SAN FRANCISCO (KPIX 5) — During my Sunday news broadcast, I referred to Candlestick Park as a “dump.” Naturally, the sentimentalists and history revisionists reviled at my bad-natured remark and took to spewing venom via email. I have decided to share a response to one such viewer, who took offense to my ripping a San Francisco “landmark,” going so far as to portray myself as a native San Franciscan.
Thanks for watching and taking the time to email.
You are right that I went to Northgate High School in Walnut Creek. But I was born in San Francisco, grew up in the Sunset, swam in Fleishhacker pool, was a frequent attendee of the Funhouse at Playland, and often went ice skating at the old rink on 48th avenue.
All those venues are gone. And while I thoroughly enjoyed my youth in these old San Francisco haunts, they all seemed to be in disrepair and far past their prime. Such is the case of Candlestick Park. I went to hundreds of games there growing up. I worked for the Giants and MLB in 1980-1981 while attending San Francisco State. I spent more time there than any other reporter in the business. And while I was treated to many fond memories, the park was never one of them. An ill-fated project from the beginning, Candlestick was a bad baseball park and an even worse multi-purpose stadium.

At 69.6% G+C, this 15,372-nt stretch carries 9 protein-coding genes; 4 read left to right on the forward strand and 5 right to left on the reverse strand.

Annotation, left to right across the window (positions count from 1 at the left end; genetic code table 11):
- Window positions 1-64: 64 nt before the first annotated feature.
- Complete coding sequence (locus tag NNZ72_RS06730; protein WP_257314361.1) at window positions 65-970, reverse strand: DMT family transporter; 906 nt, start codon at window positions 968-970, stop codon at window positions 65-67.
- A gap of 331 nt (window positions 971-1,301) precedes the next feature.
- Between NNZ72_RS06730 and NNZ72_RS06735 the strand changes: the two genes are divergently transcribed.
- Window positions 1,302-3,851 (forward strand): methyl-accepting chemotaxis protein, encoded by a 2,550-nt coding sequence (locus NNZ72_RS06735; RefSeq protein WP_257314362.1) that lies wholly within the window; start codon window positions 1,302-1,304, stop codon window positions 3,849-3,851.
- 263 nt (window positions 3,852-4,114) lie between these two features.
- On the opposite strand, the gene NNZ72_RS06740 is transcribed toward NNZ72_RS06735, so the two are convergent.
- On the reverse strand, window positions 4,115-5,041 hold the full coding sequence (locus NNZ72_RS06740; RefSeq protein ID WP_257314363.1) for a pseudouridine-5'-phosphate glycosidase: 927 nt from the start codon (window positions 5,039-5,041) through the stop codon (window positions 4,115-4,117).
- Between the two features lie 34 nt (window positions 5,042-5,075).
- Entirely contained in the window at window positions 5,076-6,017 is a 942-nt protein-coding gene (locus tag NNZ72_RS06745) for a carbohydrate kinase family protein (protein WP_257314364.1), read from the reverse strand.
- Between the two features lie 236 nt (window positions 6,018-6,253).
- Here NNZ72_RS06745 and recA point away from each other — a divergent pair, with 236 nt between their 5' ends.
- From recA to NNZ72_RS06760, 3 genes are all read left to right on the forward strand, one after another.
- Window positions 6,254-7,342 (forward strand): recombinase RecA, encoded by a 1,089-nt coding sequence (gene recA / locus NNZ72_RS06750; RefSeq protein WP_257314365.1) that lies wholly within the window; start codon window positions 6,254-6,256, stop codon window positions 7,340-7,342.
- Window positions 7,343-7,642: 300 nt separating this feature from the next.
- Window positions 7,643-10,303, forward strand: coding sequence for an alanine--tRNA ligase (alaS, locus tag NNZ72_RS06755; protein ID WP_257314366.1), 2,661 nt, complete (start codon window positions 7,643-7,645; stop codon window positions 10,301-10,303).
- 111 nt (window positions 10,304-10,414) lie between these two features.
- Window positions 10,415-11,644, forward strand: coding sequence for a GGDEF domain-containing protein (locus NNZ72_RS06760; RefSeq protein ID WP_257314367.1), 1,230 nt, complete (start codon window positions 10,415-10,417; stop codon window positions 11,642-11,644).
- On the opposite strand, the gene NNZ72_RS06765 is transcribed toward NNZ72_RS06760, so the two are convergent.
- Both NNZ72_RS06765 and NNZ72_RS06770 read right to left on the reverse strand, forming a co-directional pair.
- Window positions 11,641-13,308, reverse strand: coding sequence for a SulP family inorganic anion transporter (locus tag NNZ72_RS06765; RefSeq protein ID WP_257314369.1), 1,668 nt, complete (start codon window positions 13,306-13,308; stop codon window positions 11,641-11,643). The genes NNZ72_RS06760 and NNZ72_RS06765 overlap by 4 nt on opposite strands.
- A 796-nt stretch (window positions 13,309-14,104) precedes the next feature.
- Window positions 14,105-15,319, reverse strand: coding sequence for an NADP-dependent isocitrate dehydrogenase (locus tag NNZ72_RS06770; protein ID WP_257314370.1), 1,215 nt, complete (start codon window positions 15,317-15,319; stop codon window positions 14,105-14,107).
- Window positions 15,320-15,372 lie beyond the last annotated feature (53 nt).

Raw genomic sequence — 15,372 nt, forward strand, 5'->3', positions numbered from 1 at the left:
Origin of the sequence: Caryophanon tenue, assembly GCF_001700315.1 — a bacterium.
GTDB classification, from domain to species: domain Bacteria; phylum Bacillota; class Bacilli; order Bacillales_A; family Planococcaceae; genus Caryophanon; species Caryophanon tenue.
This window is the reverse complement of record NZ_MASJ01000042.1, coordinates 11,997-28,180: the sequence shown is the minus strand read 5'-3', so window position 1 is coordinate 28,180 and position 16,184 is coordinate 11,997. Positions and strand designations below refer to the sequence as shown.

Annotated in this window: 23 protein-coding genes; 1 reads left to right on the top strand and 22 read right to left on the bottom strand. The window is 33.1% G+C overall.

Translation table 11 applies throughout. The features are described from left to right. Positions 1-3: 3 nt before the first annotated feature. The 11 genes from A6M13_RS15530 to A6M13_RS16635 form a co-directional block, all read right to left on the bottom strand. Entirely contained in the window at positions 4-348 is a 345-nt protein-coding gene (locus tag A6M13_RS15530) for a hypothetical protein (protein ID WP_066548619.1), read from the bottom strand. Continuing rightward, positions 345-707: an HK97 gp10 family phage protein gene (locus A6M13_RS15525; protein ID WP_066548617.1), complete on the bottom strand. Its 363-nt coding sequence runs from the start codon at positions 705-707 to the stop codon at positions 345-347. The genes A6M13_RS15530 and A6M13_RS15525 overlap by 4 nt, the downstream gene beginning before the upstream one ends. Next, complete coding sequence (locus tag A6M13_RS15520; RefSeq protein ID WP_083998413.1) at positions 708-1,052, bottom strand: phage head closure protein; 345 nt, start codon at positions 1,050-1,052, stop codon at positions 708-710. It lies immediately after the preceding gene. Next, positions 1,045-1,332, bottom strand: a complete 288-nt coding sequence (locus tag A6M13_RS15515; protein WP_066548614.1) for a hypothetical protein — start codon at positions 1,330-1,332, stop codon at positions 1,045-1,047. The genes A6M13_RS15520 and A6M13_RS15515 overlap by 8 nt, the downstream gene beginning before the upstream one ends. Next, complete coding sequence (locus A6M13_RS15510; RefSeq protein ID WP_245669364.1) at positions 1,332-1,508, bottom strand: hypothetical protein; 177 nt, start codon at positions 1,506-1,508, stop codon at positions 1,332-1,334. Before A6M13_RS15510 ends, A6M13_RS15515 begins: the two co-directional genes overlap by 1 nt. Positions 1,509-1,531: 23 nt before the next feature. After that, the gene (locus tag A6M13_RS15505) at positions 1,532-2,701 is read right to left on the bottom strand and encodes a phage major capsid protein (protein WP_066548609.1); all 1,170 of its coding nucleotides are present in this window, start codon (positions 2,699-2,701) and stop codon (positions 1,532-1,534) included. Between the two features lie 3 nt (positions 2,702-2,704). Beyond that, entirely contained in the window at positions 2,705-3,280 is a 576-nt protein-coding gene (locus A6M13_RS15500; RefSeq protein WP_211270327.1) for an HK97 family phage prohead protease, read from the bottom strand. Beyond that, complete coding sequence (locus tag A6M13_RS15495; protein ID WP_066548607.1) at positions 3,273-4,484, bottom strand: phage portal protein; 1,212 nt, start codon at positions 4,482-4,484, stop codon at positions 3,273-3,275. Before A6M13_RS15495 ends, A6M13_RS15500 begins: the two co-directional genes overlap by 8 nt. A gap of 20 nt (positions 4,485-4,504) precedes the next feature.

I remember sitting in the old baseball bleachers in left field, 20 yards away from the left field fence. Twenty yards from the left field fence! In a September pennant run, I remember Mike Ivie hitting a grand slam over Dusty Baker’s outstretched glove. I was sitting in the football bleachers which were used as overflow seating. From there, you had no view of the right fielder. You had to depend on the crowd’s reaction to know what happened.
The long lines at concession and the bathrooms. The horribly cold conditions in extra inning games for which I earned many a Croix de Candlestick. The impossible exit from a 49er game. The heaters that never worked.
Many choose to remember Candlestick Park in a fond way. Not me. Good riddance to the monolithic mausoleum that eventually led to the 49ers departure. And when Paul McCartney brings down the final curtain, I hope the last song is “The End.”